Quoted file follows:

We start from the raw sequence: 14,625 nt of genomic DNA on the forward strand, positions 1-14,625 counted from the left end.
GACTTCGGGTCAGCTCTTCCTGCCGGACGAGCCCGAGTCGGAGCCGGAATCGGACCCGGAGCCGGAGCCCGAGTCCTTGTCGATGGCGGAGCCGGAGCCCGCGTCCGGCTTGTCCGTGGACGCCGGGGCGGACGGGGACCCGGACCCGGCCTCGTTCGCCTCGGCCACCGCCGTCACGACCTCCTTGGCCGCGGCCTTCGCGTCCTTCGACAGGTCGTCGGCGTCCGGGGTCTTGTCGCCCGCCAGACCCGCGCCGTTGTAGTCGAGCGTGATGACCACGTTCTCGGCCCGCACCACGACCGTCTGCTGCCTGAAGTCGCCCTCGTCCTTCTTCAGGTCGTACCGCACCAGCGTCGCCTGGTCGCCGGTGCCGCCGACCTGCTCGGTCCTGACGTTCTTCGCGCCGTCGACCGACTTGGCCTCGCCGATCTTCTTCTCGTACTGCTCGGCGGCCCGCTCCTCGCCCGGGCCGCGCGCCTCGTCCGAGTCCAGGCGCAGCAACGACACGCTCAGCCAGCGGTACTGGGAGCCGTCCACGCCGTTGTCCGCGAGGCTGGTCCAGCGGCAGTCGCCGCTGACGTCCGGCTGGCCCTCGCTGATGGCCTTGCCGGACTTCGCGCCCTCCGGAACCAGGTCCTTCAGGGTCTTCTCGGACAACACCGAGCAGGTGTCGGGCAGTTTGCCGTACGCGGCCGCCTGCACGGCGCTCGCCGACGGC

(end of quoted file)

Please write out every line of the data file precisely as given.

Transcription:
We start from the raw sequence: 14,625 nt of genomic DNA on the forward strand, positions 1-14,625 counted from the left end.
GACTTCGGGTCAGCTCTTCCTGCCGGACGAGCCCGAGTCGGAGCCGGAATCGGACCCGGAGCCGGAGCCCGAGTCCTTGTCGATGGCGGAGCCGGAGCCCGCGTCCGGCTTGTCCGTGGACGCCGGGGCGGACGGGGACCCGGACCCGGCCTCGTTCGCCTCGGCCACCGCCGTCACGACCTCCTTGGCCGCGGCCTTCGCGTCCTTCGACAGGTCGTCGGCGTCCGGGGTCTTGTCGCCCGCCAGACCCGCGCCGTTGTAGTCGAGCGTGATGACCACGTTCTCGGCCCGCACCACGACCGTCTGCTGCCTGAAGTCGCCCTCGTCCTTCTTCAGGTCGTACCGCACCAGCGTCGCCTGGTCGCCGGTGCCGCCGACCTGCTCGGTCCTGACGTTCTTCGCGCCGTCGACCGACTTGGCCTCGCCGATCTTCTTCTCGTACTGCTCGGCGGCCCGCTCCTCGCCCGGGCCGCGCGCCTCGTCCGAGTCCAGGCGCAGCAACGACACGCTCAGCCAGCGGTACTGGGAGCCGTCCACGCCGTTGTCCGCGAGGCTGGTCCAGCGGCAGTCGCCGCTGACGTCCGGCTGGCCCTCGCTGATGGCCTTGCCGGACTTCGCGCCCTCCGGAACCAGGTCCTTCAGGGTCTTCTCGGACAACACCGAGCAGGTGTCGGGCAGTTTGCCGTACGCGGCCGCCTGCACGGCGCTCGCCGACGGC